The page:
Lunar New Year is an annual festival celebrating the New Moon on the lunisolar calendar by Chinese people and those in several other Asian cultures. One fun way to learn about the celebration, which begins today, is through Ellen Lee’s Mad Libs book.
Ellen Lee is a children’s book author, journalist, daughter of Chinese immigrants, and the person I’m interviewing today. Her work has appeared in The New York Times and the San Francisco Chronicle. In this interview, she talks about her experiene with writing, Asian representation in books, and more:
Question: Why do you love to read so much?
Answer: I’ve always loved reading! As a child, it was a wonderful escape and a window into so many different kinds of worlds, characters, adventures, ideas, and stories. And as an adult, I still love immersing myself into new experiences.
Q: Mad Libs are so fun! What gave you the idea to write a Mad Lib book on Lunar New Year?
A: I confess it wasn’t my idea! An author friend shared that an editor was looking for someone to write a book on Lunar New Year. I reached out, pitched myself and shared how I’d approach it. I wanted it to be fun and hilarious, but also a respectful reflection of my culture and our traditions. I love how it’s an opportunity to share it with a wide audience. (There are also Mad Libs about Diwali, Kwanzaa and Hanukkah.)
Mad Libs have been around since the 1950s. I have the best memories playing with Mad Libs with my friends, and, now, with my kids. I feel incredibly lucky to have had the chance to create one!
Q: What is the easiest part of being an author? The hardest?
A: The easiest (and best) part is that I get to read as part of my job!
The hardest part is when I have a deadline, and I know I have to finish a project. I always feel like there is more I can do — more research, more writing, more editing. It’s hard for me to let go!
Q: Why did you choose to write for The New York Times and other publications?
A: As an independent journalist, I look for ways to share and tell stories, and The New York Times and other publications offer a platform for me to do so. I love working with the many editors at these publications, who have so much patience, guidance and expertise to help shape, craft and refine my stories.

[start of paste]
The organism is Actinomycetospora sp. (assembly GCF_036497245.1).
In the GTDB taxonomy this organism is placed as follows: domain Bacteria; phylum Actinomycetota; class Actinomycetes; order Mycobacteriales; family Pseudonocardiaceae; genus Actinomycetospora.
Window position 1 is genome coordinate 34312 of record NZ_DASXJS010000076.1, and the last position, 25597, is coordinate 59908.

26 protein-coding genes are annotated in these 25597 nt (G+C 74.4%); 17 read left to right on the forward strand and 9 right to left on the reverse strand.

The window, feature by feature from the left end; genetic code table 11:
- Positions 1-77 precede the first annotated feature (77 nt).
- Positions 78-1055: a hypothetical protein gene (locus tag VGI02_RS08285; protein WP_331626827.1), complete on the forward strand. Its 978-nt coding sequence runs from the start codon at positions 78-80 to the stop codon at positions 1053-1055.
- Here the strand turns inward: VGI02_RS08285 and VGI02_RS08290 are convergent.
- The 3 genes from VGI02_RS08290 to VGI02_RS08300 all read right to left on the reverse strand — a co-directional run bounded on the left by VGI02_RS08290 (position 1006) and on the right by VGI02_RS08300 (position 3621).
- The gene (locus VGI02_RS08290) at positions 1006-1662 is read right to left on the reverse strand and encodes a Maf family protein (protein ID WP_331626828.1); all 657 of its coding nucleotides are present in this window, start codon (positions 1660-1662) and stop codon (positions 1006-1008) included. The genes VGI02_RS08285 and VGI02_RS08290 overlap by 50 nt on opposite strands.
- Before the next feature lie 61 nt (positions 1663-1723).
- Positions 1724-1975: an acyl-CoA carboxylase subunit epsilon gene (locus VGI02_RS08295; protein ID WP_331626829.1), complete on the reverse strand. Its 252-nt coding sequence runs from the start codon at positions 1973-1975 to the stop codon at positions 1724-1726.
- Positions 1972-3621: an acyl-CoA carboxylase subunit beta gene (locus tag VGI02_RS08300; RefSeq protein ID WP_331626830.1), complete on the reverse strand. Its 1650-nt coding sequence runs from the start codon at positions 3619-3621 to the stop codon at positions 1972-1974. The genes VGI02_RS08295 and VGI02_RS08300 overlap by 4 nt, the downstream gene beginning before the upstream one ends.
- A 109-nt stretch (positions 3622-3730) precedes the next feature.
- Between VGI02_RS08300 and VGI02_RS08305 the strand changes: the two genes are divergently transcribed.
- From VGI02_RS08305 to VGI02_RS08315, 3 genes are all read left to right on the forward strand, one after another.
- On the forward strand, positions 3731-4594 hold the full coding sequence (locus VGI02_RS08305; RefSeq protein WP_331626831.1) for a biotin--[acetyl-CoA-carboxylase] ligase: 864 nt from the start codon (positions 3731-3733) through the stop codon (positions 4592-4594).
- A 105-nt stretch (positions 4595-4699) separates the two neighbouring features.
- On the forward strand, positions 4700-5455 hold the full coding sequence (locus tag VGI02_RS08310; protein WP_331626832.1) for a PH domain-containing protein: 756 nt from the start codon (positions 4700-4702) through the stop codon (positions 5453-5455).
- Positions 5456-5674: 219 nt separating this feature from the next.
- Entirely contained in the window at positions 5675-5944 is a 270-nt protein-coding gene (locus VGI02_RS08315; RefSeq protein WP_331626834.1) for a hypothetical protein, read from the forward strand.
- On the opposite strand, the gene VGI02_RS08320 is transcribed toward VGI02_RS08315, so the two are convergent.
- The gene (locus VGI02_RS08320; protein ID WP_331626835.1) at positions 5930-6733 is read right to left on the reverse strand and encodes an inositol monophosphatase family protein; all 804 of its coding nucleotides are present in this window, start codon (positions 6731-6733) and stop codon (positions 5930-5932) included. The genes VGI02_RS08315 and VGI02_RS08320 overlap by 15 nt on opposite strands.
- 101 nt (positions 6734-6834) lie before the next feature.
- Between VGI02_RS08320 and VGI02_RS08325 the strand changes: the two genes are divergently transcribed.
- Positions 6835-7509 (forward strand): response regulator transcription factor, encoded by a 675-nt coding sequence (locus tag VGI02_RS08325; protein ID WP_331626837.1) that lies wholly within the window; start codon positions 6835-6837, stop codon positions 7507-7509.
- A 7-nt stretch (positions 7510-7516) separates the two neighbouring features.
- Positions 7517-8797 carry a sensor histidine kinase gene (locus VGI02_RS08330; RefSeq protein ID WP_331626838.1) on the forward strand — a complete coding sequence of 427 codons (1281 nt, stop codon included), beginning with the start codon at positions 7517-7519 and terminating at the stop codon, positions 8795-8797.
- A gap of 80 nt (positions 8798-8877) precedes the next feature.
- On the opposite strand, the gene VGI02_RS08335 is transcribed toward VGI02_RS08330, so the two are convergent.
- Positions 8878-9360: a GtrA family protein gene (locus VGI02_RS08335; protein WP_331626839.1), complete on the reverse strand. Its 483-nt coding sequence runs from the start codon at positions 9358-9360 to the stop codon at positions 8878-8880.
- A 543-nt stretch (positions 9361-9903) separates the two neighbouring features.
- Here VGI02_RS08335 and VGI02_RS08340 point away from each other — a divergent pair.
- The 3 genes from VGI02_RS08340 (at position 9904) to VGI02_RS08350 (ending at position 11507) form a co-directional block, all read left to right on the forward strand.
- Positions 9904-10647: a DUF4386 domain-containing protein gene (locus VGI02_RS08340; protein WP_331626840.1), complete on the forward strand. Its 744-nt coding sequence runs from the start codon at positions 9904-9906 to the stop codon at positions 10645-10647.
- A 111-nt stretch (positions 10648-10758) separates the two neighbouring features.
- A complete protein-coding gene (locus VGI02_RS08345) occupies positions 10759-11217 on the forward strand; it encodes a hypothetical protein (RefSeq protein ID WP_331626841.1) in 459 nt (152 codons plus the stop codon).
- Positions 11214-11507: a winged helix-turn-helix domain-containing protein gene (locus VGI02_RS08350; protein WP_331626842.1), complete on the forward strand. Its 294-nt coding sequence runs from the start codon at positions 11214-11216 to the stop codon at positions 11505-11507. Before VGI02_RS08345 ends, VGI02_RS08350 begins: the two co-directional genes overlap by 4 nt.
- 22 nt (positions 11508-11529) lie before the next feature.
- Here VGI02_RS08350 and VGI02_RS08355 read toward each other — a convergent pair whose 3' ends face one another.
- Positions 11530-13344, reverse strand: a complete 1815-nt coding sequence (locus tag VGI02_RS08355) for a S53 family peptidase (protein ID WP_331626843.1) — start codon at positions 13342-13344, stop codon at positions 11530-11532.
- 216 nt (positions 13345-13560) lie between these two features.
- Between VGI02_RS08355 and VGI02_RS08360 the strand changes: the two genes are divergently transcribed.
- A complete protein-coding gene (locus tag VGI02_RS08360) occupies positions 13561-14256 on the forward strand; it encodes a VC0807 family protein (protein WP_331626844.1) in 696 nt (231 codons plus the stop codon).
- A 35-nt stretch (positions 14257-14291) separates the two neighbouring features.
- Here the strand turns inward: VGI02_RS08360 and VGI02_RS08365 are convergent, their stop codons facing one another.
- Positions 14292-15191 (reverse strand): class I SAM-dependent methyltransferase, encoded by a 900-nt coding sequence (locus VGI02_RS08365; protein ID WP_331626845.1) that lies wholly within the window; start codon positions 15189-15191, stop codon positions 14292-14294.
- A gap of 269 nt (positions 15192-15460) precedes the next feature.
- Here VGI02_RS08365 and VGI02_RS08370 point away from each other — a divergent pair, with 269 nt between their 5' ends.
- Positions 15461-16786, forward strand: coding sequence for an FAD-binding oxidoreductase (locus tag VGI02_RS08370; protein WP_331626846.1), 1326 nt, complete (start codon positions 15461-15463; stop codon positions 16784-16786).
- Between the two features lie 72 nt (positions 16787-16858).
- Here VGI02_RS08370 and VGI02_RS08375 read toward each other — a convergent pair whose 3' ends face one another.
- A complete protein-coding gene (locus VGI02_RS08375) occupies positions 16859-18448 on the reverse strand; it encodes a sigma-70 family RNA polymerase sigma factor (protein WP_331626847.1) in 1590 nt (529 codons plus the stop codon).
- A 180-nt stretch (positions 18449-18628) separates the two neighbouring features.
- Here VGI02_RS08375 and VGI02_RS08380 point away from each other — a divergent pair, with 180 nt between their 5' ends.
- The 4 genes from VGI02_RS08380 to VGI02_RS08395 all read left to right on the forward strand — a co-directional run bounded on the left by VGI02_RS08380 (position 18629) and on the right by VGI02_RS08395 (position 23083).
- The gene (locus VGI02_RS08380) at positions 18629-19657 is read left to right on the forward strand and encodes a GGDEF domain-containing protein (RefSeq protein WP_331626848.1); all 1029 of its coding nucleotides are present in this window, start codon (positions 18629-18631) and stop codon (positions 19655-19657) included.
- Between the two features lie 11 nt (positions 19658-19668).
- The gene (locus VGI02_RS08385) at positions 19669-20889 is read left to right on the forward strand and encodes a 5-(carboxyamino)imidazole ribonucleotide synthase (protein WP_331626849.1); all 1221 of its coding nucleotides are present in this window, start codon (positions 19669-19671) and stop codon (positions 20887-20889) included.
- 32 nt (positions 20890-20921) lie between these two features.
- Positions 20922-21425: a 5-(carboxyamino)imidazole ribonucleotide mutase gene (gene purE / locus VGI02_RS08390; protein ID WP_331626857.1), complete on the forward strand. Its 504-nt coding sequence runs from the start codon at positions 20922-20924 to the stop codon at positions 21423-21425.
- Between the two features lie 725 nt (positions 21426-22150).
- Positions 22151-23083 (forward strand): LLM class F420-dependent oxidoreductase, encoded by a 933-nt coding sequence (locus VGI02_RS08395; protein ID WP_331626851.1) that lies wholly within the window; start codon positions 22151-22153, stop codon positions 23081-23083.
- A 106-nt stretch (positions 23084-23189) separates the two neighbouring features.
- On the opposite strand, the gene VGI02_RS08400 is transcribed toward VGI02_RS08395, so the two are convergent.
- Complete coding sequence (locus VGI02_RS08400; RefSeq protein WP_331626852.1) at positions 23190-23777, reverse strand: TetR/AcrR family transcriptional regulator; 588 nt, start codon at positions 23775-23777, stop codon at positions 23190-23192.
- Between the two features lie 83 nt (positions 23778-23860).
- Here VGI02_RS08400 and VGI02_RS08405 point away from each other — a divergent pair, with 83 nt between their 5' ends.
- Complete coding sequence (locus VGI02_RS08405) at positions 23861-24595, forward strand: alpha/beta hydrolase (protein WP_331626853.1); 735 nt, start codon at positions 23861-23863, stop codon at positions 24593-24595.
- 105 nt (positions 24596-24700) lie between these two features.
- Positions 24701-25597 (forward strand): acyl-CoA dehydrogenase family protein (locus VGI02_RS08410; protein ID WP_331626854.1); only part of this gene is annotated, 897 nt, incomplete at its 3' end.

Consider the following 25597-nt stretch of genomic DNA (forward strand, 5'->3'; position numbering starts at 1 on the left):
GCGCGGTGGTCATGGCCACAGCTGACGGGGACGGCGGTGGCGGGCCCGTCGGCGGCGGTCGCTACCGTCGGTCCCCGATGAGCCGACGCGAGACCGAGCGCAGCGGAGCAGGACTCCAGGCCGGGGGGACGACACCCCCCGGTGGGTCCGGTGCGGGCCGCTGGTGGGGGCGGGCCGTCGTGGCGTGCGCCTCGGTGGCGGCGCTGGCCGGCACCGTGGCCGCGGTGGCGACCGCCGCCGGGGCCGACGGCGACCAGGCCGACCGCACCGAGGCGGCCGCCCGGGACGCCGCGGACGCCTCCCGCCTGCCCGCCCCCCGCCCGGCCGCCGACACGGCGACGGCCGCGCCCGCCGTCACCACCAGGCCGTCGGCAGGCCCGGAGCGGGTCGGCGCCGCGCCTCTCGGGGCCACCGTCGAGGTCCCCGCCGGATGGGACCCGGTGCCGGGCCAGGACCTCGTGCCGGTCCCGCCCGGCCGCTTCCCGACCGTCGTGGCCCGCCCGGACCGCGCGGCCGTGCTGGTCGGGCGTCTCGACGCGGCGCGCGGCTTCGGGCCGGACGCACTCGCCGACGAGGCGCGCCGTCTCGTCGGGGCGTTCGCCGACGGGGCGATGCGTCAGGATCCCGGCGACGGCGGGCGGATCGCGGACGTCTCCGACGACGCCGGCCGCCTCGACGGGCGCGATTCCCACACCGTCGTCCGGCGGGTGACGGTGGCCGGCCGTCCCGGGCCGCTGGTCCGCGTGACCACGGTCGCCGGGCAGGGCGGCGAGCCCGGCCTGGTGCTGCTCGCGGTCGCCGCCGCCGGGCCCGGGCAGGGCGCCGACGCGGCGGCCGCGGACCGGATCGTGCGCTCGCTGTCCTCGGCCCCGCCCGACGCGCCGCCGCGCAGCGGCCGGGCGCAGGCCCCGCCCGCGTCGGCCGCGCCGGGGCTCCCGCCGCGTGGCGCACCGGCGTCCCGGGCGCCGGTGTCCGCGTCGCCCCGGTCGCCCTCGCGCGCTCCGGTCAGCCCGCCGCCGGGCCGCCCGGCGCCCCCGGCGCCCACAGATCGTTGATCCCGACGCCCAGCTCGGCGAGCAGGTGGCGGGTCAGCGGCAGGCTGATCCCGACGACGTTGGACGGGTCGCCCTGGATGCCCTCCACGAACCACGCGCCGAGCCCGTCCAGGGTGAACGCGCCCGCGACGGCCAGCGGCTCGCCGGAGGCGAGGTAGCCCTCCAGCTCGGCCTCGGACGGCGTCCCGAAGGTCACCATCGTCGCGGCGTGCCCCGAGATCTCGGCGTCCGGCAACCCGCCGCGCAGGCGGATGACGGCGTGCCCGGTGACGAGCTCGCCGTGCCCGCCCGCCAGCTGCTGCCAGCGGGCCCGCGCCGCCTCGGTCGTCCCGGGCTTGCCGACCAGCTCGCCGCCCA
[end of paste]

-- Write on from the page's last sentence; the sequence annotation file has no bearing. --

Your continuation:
Q: When did you realize you wanted to become a writer?
A: I’ve wanted to be a writer since I was in the second grade, but it wasn’t until I was in college that I realized I could be paid to write, that it could be a career. Growing up, I didn’t see that as a possibility — there were only a handful of children’s books by or about Asian Americans, and Asian Americans were more or less invisible or caricatured in pop culture and media. It also frustrated me (and to be honest, still frustrates me!) when I saw other people telling our story, and doing so inaccurately, poorly or disrespectfully. I feel hopeful that this is changing now, with efforts like We Need Diverse Books.
Q: I read your article about how Asian representation is lacking in textbooks. Do you think that will change in the near future?
A: I hope so! It’s gratifying to see the push for more inclusive and diverse books, histories, narratives and curriculum in our schools. But I’m also worried about other efforts, like in Florida, to ban books. Kids need to be able to see themselves in what they read, and they should also be able to read, learn and experience multiple perspectives — not just one.
Q: What is your favorite book by an Asian author?
A: This is SUPER HARD because it’s like picking your favorite child, and I can’t do that! There are so many amazing and beautiful books by AAPI creators, and I’m thrilled that so many more are hitting the shelves. It’s about time! A few recent books include Watercress, a picture book written by Andrea Wang and illustrated by Jason Chin, which is poignant and touching; Juna and Appa, a picture book by Jane Park and illustrated by Felicia Hoshino, is magical while also reflecting a very real part of the Asian American community.
Q: Anything else you want to add?
Ellen Lee’s Mad Libs book!